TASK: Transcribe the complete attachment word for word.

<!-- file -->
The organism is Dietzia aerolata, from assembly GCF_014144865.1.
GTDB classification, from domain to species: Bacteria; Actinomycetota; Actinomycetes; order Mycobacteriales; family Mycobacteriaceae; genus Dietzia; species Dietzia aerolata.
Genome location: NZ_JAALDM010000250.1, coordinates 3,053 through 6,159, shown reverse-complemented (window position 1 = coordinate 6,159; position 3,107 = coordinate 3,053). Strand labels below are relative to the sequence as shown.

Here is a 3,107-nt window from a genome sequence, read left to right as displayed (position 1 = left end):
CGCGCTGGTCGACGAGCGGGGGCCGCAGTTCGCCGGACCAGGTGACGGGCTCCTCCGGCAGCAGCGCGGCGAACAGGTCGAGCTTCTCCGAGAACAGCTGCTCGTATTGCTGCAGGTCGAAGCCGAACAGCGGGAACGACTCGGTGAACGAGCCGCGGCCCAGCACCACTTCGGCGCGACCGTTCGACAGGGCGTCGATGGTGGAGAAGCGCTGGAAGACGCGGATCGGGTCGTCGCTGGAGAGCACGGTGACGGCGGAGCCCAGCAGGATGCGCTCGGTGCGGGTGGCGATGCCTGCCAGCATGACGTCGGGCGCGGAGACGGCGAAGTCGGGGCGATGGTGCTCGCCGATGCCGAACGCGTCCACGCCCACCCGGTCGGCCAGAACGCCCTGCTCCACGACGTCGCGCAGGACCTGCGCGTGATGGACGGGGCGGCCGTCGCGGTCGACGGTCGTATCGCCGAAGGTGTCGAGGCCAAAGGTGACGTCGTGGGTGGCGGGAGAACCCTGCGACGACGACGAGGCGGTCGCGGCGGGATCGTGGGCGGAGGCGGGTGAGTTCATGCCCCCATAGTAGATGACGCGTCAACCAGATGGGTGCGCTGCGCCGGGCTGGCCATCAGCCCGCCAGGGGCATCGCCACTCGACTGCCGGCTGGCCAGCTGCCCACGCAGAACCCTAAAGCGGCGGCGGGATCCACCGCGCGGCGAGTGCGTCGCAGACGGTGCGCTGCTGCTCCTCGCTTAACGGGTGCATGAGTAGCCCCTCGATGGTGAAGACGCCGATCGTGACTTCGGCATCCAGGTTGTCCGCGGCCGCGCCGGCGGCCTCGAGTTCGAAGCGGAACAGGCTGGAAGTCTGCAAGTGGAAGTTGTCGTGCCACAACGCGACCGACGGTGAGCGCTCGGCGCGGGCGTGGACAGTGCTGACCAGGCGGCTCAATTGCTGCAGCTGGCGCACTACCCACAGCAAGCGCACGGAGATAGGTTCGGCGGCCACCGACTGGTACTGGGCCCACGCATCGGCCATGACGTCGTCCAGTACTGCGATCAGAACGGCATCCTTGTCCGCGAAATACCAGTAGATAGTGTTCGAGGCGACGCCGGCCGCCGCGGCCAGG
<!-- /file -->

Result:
The organism is Dietzia aerolata, from assembly GCF_014144865.1.
GTDB classification, from domain to species: Bacteria; Actinomycetota; Actinomycetes; order Mycobacteriales; family Mycobacteriaceae; genus Dietzia; species Dietzia aerolata.
Genome location: NZ_JAALDM010000250.1, coordinates 3,053 through 6,159, shown reverse-complemented (window position 1 = coordinate 6,159; position 3,107 = coordinate 3,053). Strand labels below are relative to the sequence as shown.

Here is a 3,107-nt window from a genome sequence, read left to right as displayed (position 1 = left end):
CGCGCTGGTCGACGAGCGGGGGCCGCAGTTCGCCGGACCAGGTGACGGGCTCCTCCGGCAGCAGCGCGGCGAACAGGTCGAGCTTCTCCGAGAACAGCTGCTCGTATTGCTGCAGGTCGAAGCCGAACAGCGGGAACGACTCGGTGAACGAGCCGCGGCCCAGCACCACTTCGGCGCGACCGTTCGACAGGGCGTCGATGGTGGAGAAGCGCTGGAAGACGCGGATCGGGTCGTCGCTGGAGAGCACGGTGACGGCGGAGCCCAGCAGGATGCGCTCGGTGCGGGTGGCGATGCCTGCCAGCATGACGTCGGGCGCGGAGACGGCGAAGTCGGGGCGATGGTGCTCGCCGATGCCGAACGCGTCCACGCCCACCCGGTCGGCCAGAACGCCCTGCTCCACGACGTCGCGCAGGACCTGCGCGTGATGGACGGGGCGGCCGTCGCGGTCGACGGTCGTATCGCCGAAGGTGTCGAGGCCAAAGGTGACGTCGTGGGTGGCGGGAGAACCCTGCGACGACGACGAGGCGGTCGCGGCGGGATCGTGGGCGGAGGCGGGTGAGTTCATGCCCCCATAGTAGATGACGCGTCAACCAGATGGGTGCGCTGCGCCGGGCTGGCCATCAGCCCGCCAGGGGCATCGCCACTCGACTGCCGGCTGGCCAGCTGCCCACGCAGAACCCTAAAGCGGCGGCGGGATCCACCGCGCGGCGAGTGCGTCGCAGACGGTGCGCTGCTGCTCCTCGCTTAACGGGTGCATGAGTAGCCCCTCGATGGTGAAGACGCCGATCGTGACTTCGGCATCCAGGTTGTCCGCGGCCGCGCCGGCGGCCTCGAGTTCGAAGCGGAACAGGCTGGAAGTCTGCAAGTGGAAGTTGTCGTGCCACAACGCGACCGACGGTGAGCGCTCGGCGCGGGCGTGGACAGTGCTGACCAGGCGGCTCAATTGCTGCAGCTGGCGCACTACCCACAGCAAGCGCACGGAGATAGGTTCGGCGGCCACCGACTGGTACTGGGCCCACGCATCGGCCATGACGTCGTCCAGTACTGCGATCAGAACGGCATCCTTGTCCGCGAAATACCAGTAGATAGTGTTCGAGGCGACGCCGGCCGCCGCGGCCAGG